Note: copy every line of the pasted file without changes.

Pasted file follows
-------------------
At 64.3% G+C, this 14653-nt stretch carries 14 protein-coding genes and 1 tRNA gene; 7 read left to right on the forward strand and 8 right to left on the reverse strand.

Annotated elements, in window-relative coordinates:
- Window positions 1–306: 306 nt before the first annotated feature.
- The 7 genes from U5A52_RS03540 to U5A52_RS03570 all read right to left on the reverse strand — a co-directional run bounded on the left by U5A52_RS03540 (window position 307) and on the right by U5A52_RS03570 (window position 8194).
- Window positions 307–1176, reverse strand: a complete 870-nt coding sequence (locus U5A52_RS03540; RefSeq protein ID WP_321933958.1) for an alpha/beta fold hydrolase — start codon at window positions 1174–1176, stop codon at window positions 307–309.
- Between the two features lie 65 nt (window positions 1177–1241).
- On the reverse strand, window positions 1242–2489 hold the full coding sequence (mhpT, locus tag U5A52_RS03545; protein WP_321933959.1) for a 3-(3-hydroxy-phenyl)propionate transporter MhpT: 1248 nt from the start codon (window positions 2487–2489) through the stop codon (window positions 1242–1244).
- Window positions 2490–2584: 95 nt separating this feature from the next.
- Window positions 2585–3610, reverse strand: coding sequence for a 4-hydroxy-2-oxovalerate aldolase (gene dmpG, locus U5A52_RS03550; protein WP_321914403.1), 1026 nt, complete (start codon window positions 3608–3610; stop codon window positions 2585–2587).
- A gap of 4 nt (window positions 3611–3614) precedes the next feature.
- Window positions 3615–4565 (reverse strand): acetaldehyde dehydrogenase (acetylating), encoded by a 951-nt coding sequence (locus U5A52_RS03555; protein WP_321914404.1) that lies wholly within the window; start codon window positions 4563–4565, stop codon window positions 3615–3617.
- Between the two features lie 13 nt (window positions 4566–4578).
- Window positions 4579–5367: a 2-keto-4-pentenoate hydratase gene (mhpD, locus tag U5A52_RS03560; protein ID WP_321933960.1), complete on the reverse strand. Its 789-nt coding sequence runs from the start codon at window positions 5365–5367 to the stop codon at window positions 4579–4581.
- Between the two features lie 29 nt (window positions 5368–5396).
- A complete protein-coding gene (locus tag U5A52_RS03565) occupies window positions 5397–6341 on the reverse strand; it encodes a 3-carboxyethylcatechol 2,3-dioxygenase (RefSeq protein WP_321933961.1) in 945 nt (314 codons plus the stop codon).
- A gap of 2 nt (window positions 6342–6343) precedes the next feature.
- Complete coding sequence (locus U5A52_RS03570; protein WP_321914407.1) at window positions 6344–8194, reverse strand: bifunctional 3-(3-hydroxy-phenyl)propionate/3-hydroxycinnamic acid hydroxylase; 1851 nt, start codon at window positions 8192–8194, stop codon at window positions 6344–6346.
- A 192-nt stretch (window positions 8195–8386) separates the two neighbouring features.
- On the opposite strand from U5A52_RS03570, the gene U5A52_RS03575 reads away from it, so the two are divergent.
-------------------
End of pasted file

At 64.3% G+C, this 14653-nt stretch carries 14 protein-coding genes and 1 tRNA gene; 7 read left to right on the forward strand and 8 right to left on the reverse strand.

Annotated elements, in window-relative coordinates:
- Window positions 1–306: 306 nt before the first annotated feature.
- The 7 genes from U5A52_RS03540 to U5A52_RS03570 all read right to left on the reverse strand — a co-directional run bounded on the left by U5A52_RS03540 (window position 307) and on the right by U5A52_RS03570 (window position 8194).
- Window positions 307–1176, reverse strand: a complete 870-nt coding sequence (locus U5A52_RS03540; RefSeq protein ID WP_321933958.1) for an alpha/beta fold hydrolase — start codon at window positions 1174–1176, stop codon at window positions 307–309.
- Between the two features lie 65 nt (window positions 1177–1241).
- On the reverse strand, window positions 1242–2489 hold the full coding sequence (mhpT, locus tag U5A52_RS03545; protein WP_321933959.1) for a 3-(3-hydroxy-phenyl)propionate transporter MhpT: 1248 nt from the start codon (window positions 2487–2489) through the stop codon (window positions 1242–1244).
- Window positions 2490–2584: 95 nt separating this feature from the next.
- Window positions 2585–3610, reverse strand: coding sequence for a 4-hydroxy-2-oxovalerate aldolase (gene dmpG, locus U5A52_RS03550; protein WP_321914403.1), 1026 nt, complete (start codon window positions 3608–3610; stop codon window positions 2585–2587).
- A gap of 4 nt (window positions 3611–3614) precedes the next feature.
- Window positions 3615–4565 (reverse strand): acetaldehyde dehydrogenase (acetylating), encoded by a 951-nt coding sequence (locus U5A52_RS03555; protein WP_321914404.1) that lies wholly within the window; start codon window positions 4563–4565, stop codon window positions 3615–3617.
- Between the two features lie 13 nt (window positions 4566–4578).
- Window positions 4579–5367: a 2-keto-4-pentenoate hydratase gene (mhpD, locus tag U5A52_RS03560; protein ID WP_321933960.1), complete on the reverse strand. Its 789-nt coding sequence runs from the start codon at window positions 5365–5367 to the stop codon at window positions 4579–4581.
- Between the two features lie 29 nt (window positions 5368–5396).
- A complete protein-coding gene (locus tag U5A52_RS03565) occupies window positions 5397–6341 on the reverse strand; it encodes a 3-carboxyethylcatechol 2,3-dioxygenase (RefSeq protein WP_321933961.1) in 945 nt (314 codons plus the stop codon).
- A gap of 2 nt (window positions 6342–6343) precedes the next feature.
- Complete coding sequence (locus U5A52_RS03570; protein WP_321914407.1) at window positions 6344–8194, reverse strand: bifunctional 3-(3-hydroxy-phenyl)propionate/3-hydroxycinnamic acid hydroxylase; 1851 nt, start codon at window positions 8192–8194, stop codon at window positions 6344–6346.
- A 192-nt stretch (window positions 8195–8386) separates the two neighbouring features.
- On the opposite strand from U5A52_RS03570, the gene U5A52_RS03575 reads away from it, so the two are divergent.